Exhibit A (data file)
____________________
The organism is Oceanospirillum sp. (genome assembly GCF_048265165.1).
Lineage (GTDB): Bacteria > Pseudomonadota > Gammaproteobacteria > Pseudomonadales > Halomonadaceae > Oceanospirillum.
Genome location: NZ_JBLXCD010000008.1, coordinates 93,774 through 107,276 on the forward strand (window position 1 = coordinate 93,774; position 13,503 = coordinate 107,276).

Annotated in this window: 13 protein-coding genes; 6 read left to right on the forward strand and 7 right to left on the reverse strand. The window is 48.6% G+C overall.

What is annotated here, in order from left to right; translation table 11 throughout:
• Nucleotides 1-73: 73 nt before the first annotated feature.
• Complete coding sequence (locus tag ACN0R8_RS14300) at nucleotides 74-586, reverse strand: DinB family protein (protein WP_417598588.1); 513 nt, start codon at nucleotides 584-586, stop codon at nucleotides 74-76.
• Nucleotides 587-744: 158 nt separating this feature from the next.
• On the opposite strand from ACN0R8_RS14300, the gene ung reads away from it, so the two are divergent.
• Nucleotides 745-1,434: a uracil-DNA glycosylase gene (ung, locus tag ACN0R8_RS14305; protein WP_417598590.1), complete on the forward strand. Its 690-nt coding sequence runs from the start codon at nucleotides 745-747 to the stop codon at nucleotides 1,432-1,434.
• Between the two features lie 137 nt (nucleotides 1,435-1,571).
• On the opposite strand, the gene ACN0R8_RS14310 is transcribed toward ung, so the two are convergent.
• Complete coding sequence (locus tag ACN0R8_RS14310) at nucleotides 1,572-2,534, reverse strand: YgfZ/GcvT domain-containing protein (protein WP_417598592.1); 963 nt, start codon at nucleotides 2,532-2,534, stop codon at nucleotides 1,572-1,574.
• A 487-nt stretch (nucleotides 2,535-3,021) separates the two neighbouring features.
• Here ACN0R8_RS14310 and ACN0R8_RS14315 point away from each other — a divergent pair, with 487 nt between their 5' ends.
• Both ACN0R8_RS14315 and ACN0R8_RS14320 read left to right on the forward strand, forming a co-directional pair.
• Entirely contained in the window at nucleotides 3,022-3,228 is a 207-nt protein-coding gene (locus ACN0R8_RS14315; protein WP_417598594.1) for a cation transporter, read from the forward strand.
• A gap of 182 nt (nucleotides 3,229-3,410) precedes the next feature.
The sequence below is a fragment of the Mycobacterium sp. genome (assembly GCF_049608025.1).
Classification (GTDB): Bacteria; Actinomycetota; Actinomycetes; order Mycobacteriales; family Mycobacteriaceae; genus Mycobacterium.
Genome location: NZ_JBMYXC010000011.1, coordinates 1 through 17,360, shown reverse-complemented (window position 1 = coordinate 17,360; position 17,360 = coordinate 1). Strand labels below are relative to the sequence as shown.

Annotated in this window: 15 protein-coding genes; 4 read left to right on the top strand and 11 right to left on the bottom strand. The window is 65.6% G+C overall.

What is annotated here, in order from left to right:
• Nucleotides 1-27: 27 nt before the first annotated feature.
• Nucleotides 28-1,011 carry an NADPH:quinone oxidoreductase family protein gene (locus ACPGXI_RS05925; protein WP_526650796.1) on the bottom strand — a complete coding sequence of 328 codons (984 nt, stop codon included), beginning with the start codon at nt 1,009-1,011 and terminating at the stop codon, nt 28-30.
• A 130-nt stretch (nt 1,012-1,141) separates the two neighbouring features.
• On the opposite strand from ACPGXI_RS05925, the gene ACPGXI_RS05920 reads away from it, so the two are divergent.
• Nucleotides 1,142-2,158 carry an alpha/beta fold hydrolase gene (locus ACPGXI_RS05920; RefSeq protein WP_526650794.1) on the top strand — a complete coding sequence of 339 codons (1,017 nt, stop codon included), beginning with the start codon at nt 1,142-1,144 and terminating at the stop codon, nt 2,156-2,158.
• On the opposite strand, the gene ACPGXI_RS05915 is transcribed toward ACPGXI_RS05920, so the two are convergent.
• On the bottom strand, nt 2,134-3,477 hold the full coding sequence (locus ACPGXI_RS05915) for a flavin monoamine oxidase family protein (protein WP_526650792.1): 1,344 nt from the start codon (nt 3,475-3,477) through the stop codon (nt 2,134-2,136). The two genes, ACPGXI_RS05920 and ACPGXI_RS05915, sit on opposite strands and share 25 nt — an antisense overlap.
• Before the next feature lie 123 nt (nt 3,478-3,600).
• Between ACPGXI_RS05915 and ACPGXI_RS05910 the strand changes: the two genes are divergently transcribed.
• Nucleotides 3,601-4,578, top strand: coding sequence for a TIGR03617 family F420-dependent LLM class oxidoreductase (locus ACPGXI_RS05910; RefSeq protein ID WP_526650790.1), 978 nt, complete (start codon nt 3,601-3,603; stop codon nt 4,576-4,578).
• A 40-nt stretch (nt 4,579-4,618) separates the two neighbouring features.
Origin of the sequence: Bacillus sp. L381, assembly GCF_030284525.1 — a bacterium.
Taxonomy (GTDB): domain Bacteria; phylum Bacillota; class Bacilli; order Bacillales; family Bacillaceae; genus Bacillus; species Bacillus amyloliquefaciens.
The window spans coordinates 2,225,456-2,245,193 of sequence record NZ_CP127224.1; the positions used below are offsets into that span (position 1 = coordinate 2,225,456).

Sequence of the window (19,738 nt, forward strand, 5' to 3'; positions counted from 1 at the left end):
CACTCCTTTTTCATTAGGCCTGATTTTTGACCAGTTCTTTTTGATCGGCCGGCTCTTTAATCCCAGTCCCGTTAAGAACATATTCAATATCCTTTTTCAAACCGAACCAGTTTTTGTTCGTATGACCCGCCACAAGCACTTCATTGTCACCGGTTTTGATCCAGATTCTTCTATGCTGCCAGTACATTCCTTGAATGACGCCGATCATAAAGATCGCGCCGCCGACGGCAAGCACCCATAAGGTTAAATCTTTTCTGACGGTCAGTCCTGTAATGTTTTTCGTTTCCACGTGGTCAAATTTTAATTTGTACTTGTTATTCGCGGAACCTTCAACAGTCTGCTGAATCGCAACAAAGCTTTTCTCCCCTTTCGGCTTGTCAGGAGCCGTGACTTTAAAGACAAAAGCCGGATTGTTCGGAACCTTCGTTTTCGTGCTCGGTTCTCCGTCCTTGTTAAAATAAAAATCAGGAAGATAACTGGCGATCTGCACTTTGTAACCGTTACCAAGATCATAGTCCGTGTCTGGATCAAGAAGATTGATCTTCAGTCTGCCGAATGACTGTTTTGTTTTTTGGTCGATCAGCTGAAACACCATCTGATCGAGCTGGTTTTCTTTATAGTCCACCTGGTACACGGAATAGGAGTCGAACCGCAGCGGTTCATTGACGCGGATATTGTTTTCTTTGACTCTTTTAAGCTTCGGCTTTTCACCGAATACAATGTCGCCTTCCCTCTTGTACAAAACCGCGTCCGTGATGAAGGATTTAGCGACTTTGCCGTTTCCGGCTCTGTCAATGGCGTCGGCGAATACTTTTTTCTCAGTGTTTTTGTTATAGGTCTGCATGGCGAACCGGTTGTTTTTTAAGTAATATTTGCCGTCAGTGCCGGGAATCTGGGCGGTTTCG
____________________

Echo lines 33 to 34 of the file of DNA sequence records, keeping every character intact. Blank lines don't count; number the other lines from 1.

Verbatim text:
• Nucleotides 3,601-4,578, top strand: coding sequence for a TIGR03617 family F420-dependent LLM class oxidoreductase (locus ACPGXI_RS05910; RefSeq protein ID WP_526650790.1), 978 nt, complete (start codon nt 3,601-3,603; stop codon nt 4,576-4,578).
• A 40-nt stretch (nt 4,579-4,618) separates the two neighbouring features.